3 TIPS FOR SPOTTING WINABLE SNOW-AND-ICE FALLDOWN CASE
By Marc Simon, Esquire CEO Simon & Simon, PC.
Amidst the prime snowfall months of the unpredictably treacherous Philadelphia winter, the influx of potential plaintiff snow-and-ice fall down calls is inevitable. These cases can be as complicated and difficult to navigate as a snow-covered South Philadelphia side street, only to find that the time-consuming and expensive venture we undertook may not be worth the recovery for our clients, or for our firms. This winter, don’t let your case inventory pile up with 3 feet of snow and ice fall down files. Remember these three (3) tips to avoid the pile-up.
1. CREATE A THOROUGH INTAKE PROTOCOL AND STICK TO IT
While this may seem like an obvious part of any injury firm protocol, it is important to make sure your intake team has a thorough underwriting process in place, especially in preparation of the legal nuances involved in snow-and-ice cases. An abbreviated intake deficient of important information will make it all that more difficult down the litigation road. Just because your client slipped and fell on snow or ice does not necessarily mean that her claim will hold up in court, nor does it mean that pursuit of that claim will be a good use of her time, or your firm’s resources. It is essential to determine not only what exactly your client slipped on; snow, ice, black ice, salt, but the specific conditions of the slippery surface. For example, the extent to which the snow or ice had been treated, shoveled, scraped, salted, snow-blown or melted could make all the difference to a judge or jury when it comes to negligence and liability. Moreover, don’t take location for granted. The difference between simply knowing the address in which the fall occurred, and the exact position of the fall in relation to what pathways within the property could make all the difference in proving the property owner, or snow removal company’s liability. Lastly, know when exactly your client fell, especially in relation to the last snow fall, and last snow clean up. While these examples are no conclusive by any means, they demonstrate a need for thoroughness and precision. A precise and thorough intake on snow and ice cases can make all the difference in avoiding getting buried under a pile of unmanageable files.
2. FILE SUIT AS SOON AS POSSIBLE
Now that you’ve carefully chosen to take on your client’s snow and ice fall down case, it’s time to look toward litigation. The litigation process is your most valuable resource in gathering all of the information you need to successfully, and most importantly, properly, pursue your client’s claim. Your biggest enemy in these cases is often not the defendant, but the statute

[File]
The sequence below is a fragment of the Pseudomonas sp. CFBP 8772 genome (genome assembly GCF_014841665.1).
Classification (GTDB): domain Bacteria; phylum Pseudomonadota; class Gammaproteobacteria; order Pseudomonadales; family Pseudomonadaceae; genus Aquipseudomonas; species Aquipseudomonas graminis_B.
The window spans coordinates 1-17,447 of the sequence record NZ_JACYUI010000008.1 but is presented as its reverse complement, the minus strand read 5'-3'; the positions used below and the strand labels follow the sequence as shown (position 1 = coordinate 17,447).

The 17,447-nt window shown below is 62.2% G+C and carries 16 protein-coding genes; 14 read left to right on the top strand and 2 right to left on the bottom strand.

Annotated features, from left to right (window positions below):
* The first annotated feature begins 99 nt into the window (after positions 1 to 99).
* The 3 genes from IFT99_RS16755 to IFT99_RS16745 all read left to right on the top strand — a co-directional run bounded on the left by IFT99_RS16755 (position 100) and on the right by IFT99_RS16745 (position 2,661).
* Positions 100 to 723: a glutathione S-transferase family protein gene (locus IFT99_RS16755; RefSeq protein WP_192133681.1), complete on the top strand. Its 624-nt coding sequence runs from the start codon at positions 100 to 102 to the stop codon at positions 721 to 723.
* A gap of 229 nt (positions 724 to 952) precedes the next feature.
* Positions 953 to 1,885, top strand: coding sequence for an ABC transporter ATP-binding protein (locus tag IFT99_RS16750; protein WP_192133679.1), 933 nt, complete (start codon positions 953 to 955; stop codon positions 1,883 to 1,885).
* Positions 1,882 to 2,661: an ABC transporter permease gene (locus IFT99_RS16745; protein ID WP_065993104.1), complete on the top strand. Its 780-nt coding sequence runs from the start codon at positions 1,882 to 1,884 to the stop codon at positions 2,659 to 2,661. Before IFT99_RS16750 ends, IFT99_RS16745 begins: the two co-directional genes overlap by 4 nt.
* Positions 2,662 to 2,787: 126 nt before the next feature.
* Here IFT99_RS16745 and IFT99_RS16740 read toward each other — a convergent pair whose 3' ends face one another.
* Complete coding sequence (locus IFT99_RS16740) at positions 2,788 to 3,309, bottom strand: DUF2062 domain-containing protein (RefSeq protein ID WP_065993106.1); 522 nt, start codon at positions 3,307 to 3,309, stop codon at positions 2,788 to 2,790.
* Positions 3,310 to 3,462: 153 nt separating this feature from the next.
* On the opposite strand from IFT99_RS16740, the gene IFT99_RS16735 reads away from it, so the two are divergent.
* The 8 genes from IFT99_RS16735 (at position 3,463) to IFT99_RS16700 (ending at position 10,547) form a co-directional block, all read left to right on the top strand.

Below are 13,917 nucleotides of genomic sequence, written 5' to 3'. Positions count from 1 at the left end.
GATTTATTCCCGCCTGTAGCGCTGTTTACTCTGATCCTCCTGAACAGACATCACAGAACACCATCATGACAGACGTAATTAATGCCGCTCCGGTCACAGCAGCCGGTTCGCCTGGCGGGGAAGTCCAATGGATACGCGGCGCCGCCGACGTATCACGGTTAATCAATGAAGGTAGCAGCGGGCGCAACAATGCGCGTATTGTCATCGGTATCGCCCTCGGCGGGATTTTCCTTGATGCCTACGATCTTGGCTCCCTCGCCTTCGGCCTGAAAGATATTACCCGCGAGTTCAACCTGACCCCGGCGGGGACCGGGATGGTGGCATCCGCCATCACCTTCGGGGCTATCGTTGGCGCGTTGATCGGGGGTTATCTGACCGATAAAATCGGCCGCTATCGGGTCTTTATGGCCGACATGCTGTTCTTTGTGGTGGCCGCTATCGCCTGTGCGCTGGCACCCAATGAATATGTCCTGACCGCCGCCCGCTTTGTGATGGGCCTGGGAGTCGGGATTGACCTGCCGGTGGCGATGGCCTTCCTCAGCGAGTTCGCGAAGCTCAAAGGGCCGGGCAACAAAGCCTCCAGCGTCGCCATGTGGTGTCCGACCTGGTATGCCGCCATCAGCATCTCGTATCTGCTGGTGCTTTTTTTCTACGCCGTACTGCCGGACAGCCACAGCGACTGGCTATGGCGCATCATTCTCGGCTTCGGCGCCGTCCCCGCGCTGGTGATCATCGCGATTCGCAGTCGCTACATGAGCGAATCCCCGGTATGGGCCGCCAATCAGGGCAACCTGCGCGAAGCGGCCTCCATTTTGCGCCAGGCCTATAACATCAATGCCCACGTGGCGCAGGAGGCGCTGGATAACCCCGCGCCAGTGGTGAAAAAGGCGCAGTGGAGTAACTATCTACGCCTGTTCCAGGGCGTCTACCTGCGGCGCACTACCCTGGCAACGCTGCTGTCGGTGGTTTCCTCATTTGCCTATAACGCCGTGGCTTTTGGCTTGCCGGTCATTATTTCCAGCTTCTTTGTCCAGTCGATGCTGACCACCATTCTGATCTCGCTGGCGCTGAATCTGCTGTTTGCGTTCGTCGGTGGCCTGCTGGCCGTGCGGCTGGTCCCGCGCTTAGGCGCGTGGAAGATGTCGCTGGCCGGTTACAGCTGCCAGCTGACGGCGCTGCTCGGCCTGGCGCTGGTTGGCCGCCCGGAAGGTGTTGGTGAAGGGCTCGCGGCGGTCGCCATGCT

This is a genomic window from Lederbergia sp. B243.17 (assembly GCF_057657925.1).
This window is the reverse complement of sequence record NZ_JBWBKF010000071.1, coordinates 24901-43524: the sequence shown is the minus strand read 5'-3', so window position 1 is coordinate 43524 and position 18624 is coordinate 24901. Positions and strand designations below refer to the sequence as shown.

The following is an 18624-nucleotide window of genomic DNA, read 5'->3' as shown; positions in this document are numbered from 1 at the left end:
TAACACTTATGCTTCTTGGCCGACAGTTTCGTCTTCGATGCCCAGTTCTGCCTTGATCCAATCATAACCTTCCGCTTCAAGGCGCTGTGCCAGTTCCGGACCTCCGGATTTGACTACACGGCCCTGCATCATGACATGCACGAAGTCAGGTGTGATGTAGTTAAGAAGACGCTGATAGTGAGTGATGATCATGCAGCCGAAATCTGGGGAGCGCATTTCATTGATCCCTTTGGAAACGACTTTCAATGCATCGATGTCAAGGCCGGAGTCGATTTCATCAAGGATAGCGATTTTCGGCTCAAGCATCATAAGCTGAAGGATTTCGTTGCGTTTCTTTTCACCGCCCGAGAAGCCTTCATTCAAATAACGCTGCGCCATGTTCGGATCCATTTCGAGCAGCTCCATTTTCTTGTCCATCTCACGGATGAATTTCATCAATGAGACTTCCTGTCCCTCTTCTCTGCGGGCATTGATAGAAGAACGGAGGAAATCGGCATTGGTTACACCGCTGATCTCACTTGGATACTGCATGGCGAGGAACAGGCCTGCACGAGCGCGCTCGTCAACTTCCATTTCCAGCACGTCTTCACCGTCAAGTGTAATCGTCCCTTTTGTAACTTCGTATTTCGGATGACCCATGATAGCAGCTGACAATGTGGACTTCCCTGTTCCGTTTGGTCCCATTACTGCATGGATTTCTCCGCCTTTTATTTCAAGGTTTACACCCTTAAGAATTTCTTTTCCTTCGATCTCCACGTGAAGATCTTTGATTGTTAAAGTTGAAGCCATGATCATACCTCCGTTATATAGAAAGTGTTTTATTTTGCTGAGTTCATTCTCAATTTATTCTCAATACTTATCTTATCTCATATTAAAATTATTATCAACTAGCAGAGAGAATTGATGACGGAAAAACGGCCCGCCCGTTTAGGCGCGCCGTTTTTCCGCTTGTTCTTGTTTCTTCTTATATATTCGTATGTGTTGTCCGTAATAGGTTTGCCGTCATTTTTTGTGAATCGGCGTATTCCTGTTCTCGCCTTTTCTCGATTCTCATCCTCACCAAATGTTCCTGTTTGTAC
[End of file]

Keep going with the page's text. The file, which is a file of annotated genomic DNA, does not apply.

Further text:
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of limitations. Unlike your typical auto accident case with a police report and immediate communication with the insurance companies, a much more extensive investigation is necessary to determine the proper defendants among a group of potential suspects: the landlord, the tenant, the maintenance and/or snow removal company or a municipality. Don’t be surprised when your spoliation and representation letters go unanswered and don’t expect cooperation from a tenant or property owner. Take it upon yourself to make sure that you have the right defendants. More often than not, this investigation requires litigation based, Judge-ordered discovery, only after which you find yourself amending your Complaint to add previously unknown, but necessary defendants. Use the resources at your disposal to find all who are responsible for your client’s injury. Filing suit as early as possible is the only way to shelter yourself from the storm of summary judgment Motions from improper defendants.
3. AVOID THE SOVEREIGN IMMUNITY DEFENSE
When priming a snow-and-ice case for litigation, the first legal concept we all turn to is the “of” versus “on” distinctions set forth in 42 Pa. C.S. § 8522(b)(4) and 42 Pa. C.S. §8542(b)(3) and (7). Knowing that the municipality cannot be held liable, primarily or secondarily, where snow falls or ice forms “on” real property, filing suit against the proper (hopefully insured) entity is of the utmost importance. However, we have all run into the frustrating uninsured or sovereign immunity scenario where the municipality is the only pocket from which our client might be compensated. While most of the time these cases are lost causes in terms of recovery due to sovereign immunity, it could be worth it to dig a little bit deeper. Remember, just because snow or ice was the culprit of your client’s fall, the municipality is not always off the hook. For example, if the sidewalk or street had a defect or depression in which water pooled and froze over, or if water emanated from a defective drain or pipe, the defect “of” the property would impose liability against the City. Don’t use “sovereign immunity” as an excuse to turn away a client. A full legal and factual investigation into whether sovereign immunity actually applies could make all the difference to both your client and your firm.
Now that we have dug ourselves out of the blizzard of 2016, we don’t want to become buried yet again by an avalanche of incomplete and underdeveloped snow-and-ice slip-and-fall files. By getting out ahead of the complex issues that always arise in these cases, you can prepare yourselves
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